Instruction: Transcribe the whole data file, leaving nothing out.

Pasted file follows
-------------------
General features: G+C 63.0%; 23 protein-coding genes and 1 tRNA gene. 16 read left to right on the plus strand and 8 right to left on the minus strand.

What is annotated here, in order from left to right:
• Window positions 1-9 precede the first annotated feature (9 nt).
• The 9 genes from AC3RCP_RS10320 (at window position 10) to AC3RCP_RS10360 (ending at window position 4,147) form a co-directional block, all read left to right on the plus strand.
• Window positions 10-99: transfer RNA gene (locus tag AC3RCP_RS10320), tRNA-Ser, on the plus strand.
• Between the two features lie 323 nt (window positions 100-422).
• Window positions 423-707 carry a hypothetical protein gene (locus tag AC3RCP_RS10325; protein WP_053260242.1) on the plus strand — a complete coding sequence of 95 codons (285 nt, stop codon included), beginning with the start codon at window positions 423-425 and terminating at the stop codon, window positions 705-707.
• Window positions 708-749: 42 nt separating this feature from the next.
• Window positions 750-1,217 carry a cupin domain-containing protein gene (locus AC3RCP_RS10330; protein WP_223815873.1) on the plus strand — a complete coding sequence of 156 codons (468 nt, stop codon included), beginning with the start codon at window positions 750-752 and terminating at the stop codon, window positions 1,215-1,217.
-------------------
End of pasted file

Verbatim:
General features: G+C 63.0%; 23 protein-coding genes and 1 tRNA gene. 16 read left to right on the plus strand and 8 right to left on the minus strand.

What is annotated here, in order from left to right:
• Window positions 1-9 precede the first annotated feature (9 nt).
• The 9 genes from AC3RCP_RS10320 (at window position 10) to AC3RCP_RS10360 (ending at window position 4,147) form a co-directional block, all read left to right on the plus strand.
• Window positions 10-99: transfer RNA gene (locus tag AC3RCP_RS10320), tRNA-Ser, on the plus strand.
• Between the two features lie 323 nt (window positions 100-422).
• Window positions 423-707 carry a hypothetical protein gene (locus tag AC3RCP_RS10325; protein WP_053260242.1) on the plus strand — a complete coding sequence of 95 codons (285 nt, stop codon included), beginning with the start codon at window positions 423-425 and terminating at the stop codon, window positions 705-707.
• Window positions 708-749: 42 nt separating this feature from the next.
• Window positions 750-1,217 carry a cupin domain-containing protein gene (locus AC3RCP_RS10330; protein WP_223815873.1) on the plus strand — a complete coding sequence of 156 codons (468 nt, stop codon included), beginning with the start codon at window positions 750-752 and terminating at the stop codon, window positions 1,215-1,217.